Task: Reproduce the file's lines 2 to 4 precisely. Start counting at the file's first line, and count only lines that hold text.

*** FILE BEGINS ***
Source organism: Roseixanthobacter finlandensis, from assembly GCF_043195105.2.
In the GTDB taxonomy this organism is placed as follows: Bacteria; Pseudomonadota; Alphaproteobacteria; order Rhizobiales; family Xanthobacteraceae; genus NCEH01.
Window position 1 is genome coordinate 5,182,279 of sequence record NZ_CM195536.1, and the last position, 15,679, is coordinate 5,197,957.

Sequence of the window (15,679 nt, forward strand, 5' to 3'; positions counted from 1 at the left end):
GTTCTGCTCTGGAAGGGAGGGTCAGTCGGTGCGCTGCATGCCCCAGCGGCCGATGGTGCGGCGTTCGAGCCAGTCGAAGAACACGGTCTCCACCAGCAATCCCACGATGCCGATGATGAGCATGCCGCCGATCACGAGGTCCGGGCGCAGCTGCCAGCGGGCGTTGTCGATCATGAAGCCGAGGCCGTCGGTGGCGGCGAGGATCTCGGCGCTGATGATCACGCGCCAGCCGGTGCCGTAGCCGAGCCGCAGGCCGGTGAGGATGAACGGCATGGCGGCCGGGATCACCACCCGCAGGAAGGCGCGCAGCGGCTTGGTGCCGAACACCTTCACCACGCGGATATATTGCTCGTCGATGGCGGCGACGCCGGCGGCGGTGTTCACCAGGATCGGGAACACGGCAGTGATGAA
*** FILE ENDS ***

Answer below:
In the GTDB taxonomy this organism is placed as follows: Bacteria; Pseudomonadota; Alphaproteobacteria; order Rhizobiales; family Xanthobacteraceae; genus NCEH01.
Window position 1 is genome coordinate 5,182,279 of sequence record NZ_CM195536.1, and the last position, 15,679, is coordinate 5,197,957.

Sequence of the window (15,679 nt, forward strand, 5' to 3'; positions counted from 1 at the left end):